Since the inception of the country of Pakistan, religious minorities has witnesses a steady shrinking in their political influence. In many cases, the number of seats set aside for religious minorities in Pakistan’s legislative bodies has remained the same despite significant expansion in these bodies. Also, the system by which religious minorities are added to Pakistan’s government robs their communities of influence. Instead of being directly elected, religious minorities seats are filled through appointment by the ruling party. This makes the representatives of religious minorities nothing more than token members of the communities they are meant to represent. Will Pakistan make the reforms necessary to give proper influence to its religious minorities?
11/10/2017 Pakistan (The Express Tribune) – It is unacceptable to look at people through the narrow prism of religion, ethnicity or caste. However, if people are discriminated against on these grounds, then one has to act on his/her conscience, simply because a human being must act humanely. But this alone is never enough. Discrimination must also be exposed empirically and analytically.
Pakistan’s parliament takes not even an hour to pass the amendment to clear the ground for a convicted person to become the head of a political party. Nearly 100 meetings of the Electoral Reform Committee were held before its members could finalize the Election Bill 2017. Yet the committee has not bothered to improve the representation of minorities since 2002.
Consider. While reserved seats for women in legislative bodies continue to rise, the representation of minorities has declined drastically. Even as concentration of political power continues to deepen in a few dynasties, the political and social space for minorities is shrinking. This would seem almost deliberate.
History and data uncover the truth. In 1985, ten seats (or 2.4%) were reserved for minorities in the National Assembly of 237. It dropped to 2.9% in 2002 when the military government of General Musharraf increased National Assembly seats to 342. While he should be appreciated for replacing the ‘separate electorate’ with the ‘joint electorate’ system, the method of their election turned into a selection and reportedly ‘it turned minority MPs into toadies’ and it further strengthened the stranglehold of party leaders.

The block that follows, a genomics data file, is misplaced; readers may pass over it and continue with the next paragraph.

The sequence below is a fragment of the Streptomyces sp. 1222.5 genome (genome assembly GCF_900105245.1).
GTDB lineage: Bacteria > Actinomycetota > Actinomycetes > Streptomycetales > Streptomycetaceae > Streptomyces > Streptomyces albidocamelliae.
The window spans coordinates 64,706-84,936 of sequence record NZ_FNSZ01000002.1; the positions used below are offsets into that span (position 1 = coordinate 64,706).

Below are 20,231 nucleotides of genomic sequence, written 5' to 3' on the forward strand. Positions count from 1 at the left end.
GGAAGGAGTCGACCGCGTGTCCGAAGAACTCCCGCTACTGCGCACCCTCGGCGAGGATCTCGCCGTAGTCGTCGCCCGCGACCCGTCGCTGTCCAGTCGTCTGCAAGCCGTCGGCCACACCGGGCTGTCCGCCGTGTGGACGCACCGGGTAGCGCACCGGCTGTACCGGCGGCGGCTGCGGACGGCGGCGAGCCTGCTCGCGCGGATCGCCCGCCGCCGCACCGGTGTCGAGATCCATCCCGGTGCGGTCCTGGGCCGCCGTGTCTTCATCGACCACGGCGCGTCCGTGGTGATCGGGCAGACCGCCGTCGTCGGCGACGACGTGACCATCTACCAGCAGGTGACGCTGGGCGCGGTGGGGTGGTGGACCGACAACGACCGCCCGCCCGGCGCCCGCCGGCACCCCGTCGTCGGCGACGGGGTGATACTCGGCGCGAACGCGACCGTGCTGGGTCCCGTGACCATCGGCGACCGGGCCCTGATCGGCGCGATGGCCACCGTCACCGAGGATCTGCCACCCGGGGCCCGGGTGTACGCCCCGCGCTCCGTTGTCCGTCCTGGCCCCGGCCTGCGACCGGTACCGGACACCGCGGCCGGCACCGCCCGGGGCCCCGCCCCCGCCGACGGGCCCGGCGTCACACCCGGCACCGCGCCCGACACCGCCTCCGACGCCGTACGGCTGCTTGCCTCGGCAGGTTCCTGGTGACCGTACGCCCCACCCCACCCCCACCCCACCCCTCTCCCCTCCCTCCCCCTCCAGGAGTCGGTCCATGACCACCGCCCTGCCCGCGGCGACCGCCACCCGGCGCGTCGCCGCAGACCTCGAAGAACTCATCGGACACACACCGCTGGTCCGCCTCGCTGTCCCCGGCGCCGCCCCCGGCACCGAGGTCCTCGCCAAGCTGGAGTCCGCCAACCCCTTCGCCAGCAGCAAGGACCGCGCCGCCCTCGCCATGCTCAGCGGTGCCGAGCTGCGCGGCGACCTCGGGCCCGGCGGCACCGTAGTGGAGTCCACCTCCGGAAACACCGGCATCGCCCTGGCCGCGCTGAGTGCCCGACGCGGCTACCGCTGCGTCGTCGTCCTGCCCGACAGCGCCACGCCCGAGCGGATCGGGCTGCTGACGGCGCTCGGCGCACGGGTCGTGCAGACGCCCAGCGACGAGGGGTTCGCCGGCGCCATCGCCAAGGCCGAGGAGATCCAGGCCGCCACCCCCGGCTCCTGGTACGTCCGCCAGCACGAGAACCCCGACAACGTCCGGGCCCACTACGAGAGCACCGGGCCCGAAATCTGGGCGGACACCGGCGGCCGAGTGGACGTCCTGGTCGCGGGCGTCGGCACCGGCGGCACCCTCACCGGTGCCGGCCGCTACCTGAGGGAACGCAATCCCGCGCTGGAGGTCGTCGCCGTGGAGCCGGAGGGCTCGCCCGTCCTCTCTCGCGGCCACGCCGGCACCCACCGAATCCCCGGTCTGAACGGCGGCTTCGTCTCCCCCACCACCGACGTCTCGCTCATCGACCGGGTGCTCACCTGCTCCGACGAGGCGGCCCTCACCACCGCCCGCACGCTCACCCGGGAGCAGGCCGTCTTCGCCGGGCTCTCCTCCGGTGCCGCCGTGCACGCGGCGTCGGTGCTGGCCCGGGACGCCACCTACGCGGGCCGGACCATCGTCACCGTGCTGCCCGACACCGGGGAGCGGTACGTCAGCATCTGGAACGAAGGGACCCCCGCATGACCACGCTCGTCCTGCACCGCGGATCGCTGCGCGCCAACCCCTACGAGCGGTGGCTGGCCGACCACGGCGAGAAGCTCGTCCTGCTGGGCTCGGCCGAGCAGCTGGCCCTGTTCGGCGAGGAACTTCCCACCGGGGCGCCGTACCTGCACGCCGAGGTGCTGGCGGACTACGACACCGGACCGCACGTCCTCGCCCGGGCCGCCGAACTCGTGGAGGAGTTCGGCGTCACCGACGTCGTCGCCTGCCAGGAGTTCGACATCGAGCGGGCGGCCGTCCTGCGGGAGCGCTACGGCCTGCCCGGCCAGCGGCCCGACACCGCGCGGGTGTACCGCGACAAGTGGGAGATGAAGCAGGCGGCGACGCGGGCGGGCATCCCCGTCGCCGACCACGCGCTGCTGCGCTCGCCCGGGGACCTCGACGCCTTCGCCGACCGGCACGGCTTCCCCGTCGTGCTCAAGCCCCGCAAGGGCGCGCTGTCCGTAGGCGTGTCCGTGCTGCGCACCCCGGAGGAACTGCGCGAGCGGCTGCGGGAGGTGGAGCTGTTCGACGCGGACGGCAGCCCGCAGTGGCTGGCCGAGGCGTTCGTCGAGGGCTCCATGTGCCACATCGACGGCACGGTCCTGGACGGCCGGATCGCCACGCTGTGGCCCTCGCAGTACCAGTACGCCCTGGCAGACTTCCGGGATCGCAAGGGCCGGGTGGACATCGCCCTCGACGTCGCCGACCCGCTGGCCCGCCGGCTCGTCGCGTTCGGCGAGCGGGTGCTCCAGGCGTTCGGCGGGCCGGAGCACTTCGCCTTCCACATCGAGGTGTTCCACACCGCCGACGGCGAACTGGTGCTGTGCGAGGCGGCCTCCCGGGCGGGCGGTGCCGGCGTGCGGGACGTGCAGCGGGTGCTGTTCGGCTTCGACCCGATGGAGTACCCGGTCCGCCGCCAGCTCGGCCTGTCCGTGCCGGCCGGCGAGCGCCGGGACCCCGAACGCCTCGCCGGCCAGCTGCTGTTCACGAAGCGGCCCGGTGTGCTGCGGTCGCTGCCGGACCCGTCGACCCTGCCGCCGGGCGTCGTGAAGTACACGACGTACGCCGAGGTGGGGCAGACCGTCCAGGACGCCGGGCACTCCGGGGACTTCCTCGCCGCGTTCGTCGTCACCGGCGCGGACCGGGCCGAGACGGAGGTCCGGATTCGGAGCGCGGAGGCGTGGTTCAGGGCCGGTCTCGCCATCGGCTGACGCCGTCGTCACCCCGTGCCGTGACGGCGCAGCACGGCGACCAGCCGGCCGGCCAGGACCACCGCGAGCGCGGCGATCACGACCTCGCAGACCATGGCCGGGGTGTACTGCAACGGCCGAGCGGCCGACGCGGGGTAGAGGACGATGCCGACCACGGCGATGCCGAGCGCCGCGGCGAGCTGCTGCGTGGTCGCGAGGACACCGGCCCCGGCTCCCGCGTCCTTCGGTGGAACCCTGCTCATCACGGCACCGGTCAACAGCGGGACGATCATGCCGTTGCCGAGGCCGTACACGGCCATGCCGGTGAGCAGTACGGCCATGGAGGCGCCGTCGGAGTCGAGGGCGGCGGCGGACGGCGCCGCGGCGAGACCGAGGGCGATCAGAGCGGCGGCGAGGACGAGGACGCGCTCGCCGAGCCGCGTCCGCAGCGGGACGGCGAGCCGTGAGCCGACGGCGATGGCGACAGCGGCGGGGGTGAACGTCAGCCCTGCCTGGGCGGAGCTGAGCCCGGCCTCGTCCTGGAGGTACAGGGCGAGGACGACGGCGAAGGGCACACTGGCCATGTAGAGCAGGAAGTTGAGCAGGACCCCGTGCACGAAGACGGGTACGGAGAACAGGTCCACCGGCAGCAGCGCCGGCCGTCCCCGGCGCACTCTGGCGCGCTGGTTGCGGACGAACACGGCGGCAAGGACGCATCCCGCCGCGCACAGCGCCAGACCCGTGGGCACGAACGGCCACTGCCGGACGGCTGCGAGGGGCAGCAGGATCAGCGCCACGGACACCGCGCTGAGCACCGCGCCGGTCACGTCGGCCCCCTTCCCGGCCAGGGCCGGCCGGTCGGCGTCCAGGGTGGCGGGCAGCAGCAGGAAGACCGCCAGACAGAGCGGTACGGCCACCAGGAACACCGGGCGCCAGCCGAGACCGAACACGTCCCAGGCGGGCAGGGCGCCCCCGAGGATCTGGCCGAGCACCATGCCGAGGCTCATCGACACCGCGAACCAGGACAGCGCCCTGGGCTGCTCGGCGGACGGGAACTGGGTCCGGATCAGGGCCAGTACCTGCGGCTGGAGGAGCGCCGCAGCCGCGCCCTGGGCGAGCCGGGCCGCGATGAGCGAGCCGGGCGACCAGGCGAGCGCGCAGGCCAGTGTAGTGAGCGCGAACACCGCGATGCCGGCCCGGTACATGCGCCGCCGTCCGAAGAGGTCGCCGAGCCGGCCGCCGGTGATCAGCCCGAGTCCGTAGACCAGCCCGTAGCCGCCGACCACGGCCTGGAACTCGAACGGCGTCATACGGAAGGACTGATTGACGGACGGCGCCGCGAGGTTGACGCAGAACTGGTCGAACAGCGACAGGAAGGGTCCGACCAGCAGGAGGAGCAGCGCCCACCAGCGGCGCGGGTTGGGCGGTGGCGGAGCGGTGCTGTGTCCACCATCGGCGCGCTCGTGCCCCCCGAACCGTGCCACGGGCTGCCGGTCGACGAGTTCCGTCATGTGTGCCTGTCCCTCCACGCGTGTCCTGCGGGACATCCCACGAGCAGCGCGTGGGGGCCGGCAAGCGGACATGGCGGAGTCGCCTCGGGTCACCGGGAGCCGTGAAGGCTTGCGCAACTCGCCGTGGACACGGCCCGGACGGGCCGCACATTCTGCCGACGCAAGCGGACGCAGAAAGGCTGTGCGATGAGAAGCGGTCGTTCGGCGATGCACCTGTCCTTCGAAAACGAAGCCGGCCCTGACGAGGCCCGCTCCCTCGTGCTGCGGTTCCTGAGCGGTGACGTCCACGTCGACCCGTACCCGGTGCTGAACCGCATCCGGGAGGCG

Sadly, the representation of minorities also declined in all provincial assemblies too. For instance, in the Sindh Assembly until 1997 elections, there were nine out of 109 seats, which remain nine even today while the total number of seats had jumped to 168 in 2002. Resultantly, minorities’ quota was almost halved from 8.2% to 5.3%. In the Punjab Assembly, too, minorities’ quota declined from 3.2% to 2.1%.
Almost all parliamentary parties have been in power somewhere in the country. They overhauled the Constitution twice but didn’t improve an iota of representation for minorities. In fact, the injustice continues. Punjab has witnessed slaughter in the physical and political sense too. Many areas where minorities were in substantial majority were divided across union councils in order to suppress the electoral majority of a minority. For instance, Warispura neighborhood in Faisalabad city with 16,000-plus Christians — was divided across three union councils. Similar delimitation exercises were held in some districts of Sindh. In order to suppress the majority of Hindus in these districts, constituencies were carved across two or three districts. For instance, NA-235 spreads over Sanghar-Mirpurkhas and Umerkot. As the new delimitation is going to take place soon, it is imperative to end this shameless gerrymandering. Let’s keep an eye on that.